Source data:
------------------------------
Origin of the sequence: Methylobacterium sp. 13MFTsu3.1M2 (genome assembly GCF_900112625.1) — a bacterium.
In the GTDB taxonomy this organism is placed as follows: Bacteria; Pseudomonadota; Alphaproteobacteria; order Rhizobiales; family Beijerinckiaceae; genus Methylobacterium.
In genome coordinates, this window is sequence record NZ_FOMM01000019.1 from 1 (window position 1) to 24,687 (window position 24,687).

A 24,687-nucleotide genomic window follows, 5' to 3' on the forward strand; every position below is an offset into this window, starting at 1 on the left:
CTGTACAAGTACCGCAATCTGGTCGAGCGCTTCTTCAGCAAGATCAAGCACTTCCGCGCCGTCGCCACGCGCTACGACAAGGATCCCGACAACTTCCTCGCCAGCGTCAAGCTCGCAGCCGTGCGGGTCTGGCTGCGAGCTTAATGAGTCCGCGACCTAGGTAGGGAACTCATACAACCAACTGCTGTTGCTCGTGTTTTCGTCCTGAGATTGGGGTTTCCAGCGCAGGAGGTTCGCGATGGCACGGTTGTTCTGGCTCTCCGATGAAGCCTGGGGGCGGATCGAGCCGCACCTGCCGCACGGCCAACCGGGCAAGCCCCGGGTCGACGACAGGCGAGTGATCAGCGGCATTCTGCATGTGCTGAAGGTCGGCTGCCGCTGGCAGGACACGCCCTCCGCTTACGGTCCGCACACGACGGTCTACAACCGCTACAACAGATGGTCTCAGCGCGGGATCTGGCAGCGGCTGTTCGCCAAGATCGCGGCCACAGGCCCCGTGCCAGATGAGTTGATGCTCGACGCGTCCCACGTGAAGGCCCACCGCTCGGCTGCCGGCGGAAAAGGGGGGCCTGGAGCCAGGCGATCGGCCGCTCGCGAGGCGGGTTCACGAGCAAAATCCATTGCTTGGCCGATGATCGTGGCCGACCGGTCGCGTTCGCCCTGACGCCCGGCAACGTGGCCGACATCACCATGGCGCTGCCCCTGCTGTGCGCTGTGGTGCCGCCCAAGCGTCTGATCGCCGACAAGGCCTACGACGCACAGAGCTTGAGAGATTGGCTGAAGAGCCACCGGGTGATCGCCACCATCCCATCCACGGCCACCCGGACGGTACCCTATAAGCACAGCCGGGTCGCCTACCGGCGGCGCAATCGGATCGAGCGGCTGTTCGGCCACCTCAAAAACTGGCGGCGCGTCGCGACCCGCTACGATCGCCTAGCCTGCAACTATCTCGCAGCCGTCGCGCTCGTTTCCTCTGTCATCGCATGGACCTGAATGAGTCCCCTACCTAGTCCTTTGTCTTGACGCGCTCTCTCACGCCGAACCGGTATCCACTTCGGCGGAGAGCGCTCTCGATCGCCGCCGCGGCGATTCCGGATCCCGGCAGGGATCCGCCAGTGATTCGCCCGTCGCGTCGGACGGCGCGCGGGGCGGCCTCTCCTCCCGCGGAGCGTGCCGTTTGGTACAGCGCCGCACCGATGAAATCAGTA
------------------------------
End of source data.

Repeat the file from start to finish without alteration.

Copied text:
Origin of the sequence: Methylobacterium sp. 13MFTsu3.1M2 (genome assembly GCF_900112625.1) — a bacterium.
In the GTDB taxonomy this organism is placed as follows: Bacteria; Pseudomonadota; Alphaproteobacteria; order Rhizobiales; family Beijerinckiaceae; genus Methylobacterium.
In genome coordinates, this window is sequence record NZ_FOMM01000019.1 from 1 (window position 1) to 24,687 (window position 24,687).

A 24,687-nucleotide genomic window follows, 5' to 3' on the forward strand; every position below is an offset into this window, starting at 1 on the left:
CTGTACAAGTACCGCAATCTGGTCGAGCGCTTCTTCAGCAAGATCAAGCACTTCCGCGCCGTCGCCACGCGCTACGACAAGGATCCCGACAACTTCCTCGCCAGCGTCAAGCTCGCAGCCGTGCGGGTCTGGCTGCGAGCTTAATGAGTCCGCGACCTAGGTAGGGAACTCATACAACCAACTGCTGTTGCTCGTGTTTTCGTCCTGAGATTGGGGTTTCCAGCGCAGGAGGTTCGCGATGGCACGGTTGTTCTGGCTCTCCGATGAAGCCTGGGGGCGGATCGAGCCGCACCTGCCGCACGGCCAACCGGGCAAGCCCCGGGTCGACGACAGGCGAGTGATCAGCGGCATTCTGCATGTGCTGAAGGTCGGCTGCCGCTGGCAGGACACGCCCTCCGCTTACGGTCCGCACACGACGGTCTACAACCGCTACAACAGATGGTCTCAGCGCGGGATCTGGCAGCGGCTGTTCGCCAAGATCGCGGCCACAGGCCCCGTGCCAGATGAGTTGATGCTCGACGCGTCCCACGTGAAGGCCCACCGCTCGGCTGCCGGCGGAAAAGGGGGGCCTGGAGCCAGGCGATCGGCCGCTCGCGAGGCGGGTTCACGAGCAAAATCCATTGCTTGGCCGATGATCGTGGCCGACCGGTCGCGTTCGCCCTGACGCCCGGCAACGTGGCCGACATCACCATGGCGCTGCCCCTGCTGTGCGCTGTGGTGCCGCCCAAGCGTCTGATCGCCGACAAGGCCTACGACGCACAGAGCTTGAGAGATTGGCTGAAGAGCCACCGGGTGATCGCCACCATCCCATCCACGGCCACCCGGACGGTACCCTATAAGCACAGCCGGGTCGCCTACCGGCGGCGCAATCGGATCGAGCGGCTGTTCGGCCACCTCAAAAACTGGCGGCGCGTCGCGACCCGCTACGATCGCCTAGCCTGCAACTATCTCGCAGCCGTCGCGCTCGTTTCCTCTGTCATCGCATGGACCTGAATGAGTCCCCTACCTAGTCCTTTGTCTTGACGCGCTCTCTCACGCCGAACCGGTATCCACTTCGGCGGAGAGCGCTCTCGATCGCCGCCGCGGCGATTCCGGATCCCGGCAGGGATCCGCCAGTGATTCGCCCGTCGCGTCGGACGGCGCGCGGGGCGGCCTCTCCTCCCGCGGAGCGTGCCGTTTGGTACAGCGCCGCACCGATGAAATCAGTA